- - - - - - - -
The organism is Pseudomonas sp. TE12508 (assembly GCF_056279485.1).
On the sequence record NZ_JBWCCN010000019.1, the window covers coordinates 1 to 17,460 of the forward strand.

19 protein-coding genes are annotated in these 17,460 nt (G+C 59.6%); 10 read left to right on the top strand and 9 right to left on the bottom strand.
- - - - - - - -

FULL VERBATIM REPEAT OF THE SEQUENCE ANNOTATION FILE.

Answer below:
The organism is Pseudomonas sp. TE12508 (assembly GCF_056279485.1).
On the sequence record NZ_JBWCCN010000019.1, the window covers coordinates 1 to 17,460 of the forward strand.

19 protein-coding genes are annotated in these 17,460 nt (G+C 59.6%); 10 read left to right on the top strand and 9 right to left on the bottom strand.